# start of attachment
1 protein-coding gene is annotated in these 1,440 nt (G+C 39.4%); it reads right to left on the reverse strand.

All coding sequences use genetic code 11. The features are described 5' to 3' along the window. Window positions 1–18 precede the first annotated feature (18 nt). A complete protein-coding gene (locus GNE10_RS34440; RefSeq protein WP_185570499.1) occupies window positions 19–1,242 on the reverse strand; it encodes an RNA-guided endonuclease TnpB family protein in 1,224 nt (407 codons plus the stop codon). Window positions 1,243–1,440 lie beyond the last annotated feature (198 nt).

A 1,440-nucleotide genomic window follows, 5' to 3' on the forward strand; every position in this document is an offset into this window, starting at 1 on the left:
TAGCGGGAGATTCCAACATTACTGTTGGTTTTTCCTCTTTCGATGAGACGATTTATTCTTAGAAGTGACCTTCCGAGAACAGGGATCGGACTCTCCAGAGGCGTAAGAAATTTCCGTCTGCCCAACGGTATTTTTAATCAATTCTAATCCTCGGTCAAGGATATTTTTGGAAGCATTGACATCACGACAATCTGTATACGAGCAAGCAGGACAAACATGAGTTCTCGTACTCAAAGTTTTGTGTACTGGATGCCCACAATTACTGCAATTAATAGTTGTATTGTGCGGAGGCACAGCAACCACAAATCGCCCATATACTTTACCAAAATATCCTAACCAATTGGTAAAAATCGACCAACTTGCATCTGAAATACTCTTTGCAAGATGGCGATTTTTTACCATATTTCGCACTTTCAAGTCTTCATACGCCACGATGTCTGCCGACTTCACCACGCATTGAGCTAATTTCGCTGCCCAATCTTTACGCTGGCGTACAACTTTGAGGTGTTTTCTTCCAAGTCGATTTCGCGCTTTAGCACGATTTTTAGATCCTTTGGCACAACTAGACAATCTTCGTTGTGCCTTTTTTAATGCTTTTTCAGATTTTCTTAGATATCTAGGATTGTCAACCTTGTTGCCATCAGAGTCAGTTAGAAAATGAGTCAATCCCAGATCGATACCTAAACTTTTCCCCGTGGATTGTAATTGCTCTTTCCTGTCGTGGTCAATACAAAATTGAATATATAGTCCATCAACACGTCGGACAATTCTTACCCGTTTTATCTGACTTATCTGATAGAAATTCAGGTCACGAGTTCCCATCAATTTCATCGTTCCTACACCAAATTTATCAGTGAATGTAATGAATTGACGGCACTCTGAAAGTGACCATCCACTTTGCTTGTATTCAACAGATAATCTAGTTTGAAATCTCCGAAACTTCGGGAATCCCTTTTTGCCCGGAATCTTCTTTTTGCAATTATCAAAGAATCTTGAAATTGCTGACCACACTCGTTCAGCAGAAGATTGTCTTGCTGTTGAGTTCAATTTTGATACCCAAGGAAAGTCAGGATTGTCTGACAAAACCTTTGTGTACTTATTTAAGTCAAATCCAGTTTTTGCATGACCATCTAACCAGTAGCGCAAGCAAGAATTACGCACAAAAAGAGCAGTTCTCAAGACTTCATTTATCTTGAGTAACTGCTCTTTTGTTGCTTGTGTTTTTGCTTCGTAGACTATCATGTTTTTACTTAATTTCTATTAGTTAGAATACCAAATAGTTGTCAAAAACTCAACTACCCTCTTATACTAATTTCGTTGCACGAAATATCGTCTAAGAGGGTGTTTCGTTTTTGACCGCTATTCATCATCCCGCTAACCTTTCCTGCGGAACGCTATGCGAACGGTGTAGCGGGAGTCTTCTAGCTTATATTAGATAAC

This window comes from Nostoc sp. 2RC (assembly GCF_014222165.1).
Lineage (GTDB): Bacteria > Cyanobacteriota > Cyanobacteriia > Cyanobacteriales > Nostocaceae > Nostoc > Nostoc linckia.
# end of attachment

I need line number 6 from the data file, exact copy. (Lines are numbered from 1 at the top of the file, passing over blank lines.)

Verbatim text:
Lineage (GTDB): Bacteria > Cyanobacteriota > Cyanobacteriia > Cyanobacteriales > Nostocaceae > Nostoc > Nostoc linckia.